Keywords

Codification Prescription Prescriptivism Purism Standardisation Haugen Thomas 

Introduction

In this article, I focus on the process of codification and consider how it relates, on the one hand, to the notions of description and prescription and, on the other hand, to prescriptivism and purism.1 I begin by examining Haugen’s treatment of codification, noting the lack of any distinction between codification and prescription either in the original version of his model of standardisation (Haugen 1972 [1966]), or in its revised version (1987).2 In the following section, I briefly discuss another popular account of standardisation, Milroy and Milroy (1991), which builds on Haugen’s account. While Milroy and Milroy do differentiate between codification and prescription, they, like Haugen, do not include purism in their account. For the remainder of the article, I consider how the codification stage of Haugen’s model might be improved. I offer definitions of the different terms and argue that, when considering the role of prescriptivism and purism in linguistic standardisation, it is important to distinguish between the author’s/work’s intention, use of metalanguage, and effect. Finally, I adapt the model elaborated by George Thomas for evaluating the degree of intensity of purism in a given language situation and apply it to the assessment of prescriptivism, thereby avoiding viewing the distinction between prescription and description as a simple dichotomy.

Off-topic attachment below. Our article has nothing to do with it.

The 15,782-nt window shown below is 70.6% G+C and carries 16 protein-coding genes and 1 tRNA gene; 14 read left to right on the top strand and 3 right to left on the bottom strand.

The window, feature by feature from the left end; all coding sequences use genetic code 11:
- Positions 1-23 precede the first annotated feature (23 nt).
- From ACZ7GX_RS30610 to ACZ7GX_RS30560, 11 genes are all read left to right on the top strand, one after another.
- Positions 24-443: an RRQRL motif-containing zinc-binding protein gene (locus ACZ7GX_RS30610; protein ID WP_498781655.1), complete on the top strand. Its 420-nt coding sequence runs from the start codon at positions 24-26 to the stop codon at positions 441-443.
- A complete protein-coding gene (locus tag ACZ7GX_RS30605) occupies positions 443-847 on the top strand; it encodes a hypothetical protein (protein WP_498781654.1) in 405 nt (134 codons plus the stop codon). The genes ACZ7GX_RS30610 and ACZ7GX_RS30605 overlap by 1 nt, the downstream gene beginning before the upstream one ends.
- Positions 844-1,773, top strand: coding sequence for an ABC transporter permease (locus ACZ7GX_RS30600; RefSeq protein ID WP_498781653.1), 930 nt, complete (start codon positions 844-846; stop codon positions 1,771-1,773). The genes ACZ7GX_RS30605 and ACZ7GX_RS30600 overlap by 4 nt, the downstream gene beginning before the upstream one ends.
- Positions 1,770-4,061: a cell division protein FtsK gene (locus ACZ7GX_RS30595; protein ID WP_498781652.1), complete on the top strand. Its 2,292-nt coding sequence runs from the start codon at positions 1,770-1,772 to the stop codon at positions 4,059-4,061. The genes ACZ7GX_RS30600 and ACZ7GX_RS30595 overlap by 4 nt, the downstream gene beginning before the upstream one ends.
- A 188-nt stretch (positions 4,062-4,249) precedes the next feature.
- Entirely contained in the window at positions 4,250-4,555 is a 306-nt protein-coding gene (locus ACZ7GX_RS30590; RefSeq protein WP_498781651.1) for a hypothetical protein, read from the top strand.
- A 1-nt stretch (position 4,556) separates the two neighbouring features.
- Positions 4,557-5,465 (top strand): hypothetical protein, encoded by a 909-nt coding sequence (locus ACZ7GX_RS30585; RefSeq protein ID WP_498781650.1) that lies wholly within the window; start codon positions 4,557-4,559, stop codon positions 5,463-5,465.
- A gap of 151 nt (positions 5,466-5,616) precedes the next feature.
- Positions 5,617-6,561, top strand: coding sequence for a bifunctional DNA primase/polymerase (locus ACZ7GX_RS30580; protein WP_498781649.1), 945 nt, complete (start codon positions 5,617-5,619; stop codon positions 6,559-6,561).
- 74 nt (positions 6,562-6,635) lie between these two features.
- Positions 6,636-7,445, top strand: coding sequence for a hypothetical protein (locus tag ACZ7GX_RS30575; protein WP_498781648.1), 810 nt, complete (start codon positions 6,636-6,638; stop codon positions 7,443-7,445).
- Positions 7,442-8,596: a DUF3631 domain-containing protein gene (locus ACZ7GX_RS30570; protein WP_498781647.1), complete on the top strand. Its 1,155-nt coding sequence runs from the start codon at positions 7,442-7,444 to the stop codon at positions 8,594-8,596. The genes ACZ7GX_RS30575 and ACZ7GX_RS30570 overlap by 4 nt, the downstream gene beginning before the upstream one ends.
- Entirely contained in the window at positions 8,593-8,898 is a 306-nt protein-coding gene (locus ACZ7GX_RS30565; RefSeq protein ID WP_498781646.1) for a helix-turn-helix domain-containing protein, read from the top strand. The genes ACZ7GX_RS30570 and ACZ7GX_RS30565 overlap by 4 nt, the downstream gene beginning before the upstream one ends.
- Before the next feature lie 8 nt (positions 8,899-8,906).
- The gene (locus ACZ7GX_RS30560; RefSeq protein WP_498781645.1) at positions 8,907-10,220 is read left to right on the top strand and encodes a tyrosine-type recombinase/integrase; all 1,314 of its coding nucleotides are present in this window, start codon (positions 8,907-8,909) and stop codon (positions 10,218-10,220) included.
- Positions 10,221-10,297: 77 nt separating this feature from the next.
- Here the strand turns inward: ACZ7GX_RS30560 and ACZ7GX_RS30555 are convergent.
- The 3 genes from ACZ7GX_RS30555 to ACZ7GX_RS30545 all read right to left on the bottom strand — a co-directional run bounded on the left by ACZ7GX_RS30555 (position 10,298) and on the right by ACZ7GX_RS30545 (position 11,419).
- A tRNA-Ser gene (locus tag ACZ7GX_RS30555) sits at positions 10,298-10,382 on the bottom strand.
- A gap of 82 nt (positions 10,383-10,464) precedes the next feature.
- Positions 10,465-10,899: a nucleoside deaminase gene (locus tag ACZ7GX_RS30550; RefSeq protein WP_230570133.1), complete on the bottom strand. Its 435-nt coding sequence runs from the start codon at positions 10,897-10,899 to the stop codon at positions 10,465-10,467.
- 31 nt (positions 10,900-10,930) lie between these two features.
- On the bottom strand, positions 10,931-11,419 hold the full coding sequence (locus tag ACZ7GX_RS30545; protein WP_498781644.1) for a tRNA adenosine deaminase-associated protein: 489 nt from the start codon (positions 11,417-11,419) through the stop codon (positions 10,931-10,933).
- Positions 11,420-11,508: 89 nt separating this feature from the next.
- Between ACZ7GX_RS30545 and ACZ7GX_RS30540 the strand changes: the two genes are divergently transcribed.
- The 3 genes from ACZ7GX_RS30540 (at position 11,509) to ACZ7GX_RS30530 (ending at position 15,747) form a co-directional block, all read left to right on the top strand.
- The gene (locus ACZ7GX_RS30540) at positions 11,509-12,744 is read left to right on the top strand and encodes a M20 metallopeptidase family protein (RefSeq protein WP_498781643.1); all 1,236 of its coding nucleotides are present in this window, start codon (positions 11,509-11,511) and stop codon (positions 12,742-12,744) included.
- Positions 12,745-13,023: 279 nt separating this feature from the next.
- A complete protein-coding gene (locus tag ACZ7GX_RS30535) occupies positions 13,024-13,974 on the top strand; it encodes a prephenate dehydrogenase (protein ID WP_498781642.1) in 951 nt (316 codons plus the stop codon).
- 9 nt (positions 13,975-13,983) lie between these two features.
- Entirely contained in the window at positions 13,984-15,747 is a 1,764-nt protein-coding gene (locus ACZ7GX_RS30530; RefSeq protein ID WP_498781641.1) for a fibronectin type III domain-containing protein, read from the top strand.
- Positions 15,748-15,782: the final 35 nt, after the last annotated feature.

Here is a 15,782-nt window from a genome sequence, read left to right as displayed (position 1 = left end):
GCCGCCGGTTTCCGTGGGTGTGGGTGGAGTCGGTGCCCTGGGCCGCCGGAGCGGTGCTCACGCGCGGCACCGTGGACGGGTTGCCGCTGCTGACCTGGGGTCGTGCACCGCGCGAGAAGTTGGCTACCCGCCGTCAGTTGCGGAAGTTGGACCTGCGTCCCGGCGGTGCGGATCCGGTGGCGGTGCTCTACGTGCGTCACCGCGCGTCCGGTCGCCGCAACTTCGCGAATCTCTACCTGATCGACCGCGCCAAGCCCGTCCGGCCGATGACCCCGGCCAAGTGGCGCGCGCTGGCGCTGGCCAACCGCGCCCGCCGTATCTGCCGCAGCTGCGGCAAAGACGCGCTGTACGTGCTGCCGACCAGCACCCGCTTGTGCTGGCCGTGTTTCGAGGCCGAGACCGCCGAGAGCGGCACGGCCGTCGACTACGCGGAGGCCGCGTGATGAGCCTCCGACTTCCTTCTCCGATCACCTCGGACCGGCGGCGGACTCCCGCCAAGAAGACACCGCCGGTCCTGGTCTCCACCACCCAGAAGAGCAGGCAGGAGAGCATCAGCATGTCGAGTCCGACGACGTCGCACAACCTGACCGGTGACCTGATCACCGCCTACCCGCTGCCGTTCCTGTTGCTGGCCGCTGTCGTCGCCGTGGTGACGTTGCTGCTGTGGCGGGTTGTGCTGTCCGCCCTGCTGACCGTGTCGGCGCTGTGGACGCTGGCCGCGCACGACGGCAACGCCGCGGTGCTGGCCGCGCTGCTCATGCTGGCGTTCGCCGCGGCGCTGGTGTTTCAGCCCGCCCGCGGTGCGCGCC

Haugen’s model

Haugen’s model has been used to describe a range of European languages including French (Lodge 1993), Spanish (Penny 2000), the Germanic languages (Deumert and Vandenbussche 2003), Basque (Hualde and Zuazo 2007) and Catalan (Stillwell and Hetrovicz 2013). Whilst this list includes both national and minoritised languages, the model has apparently been above all exploited where there is a strong unitary standard language ideology.

Of the constellation of terms that are of interest to us—codification, prescription/prescriptivism, purism—only codification features in Haugen’s model in its first version (see Table 1).
Table 1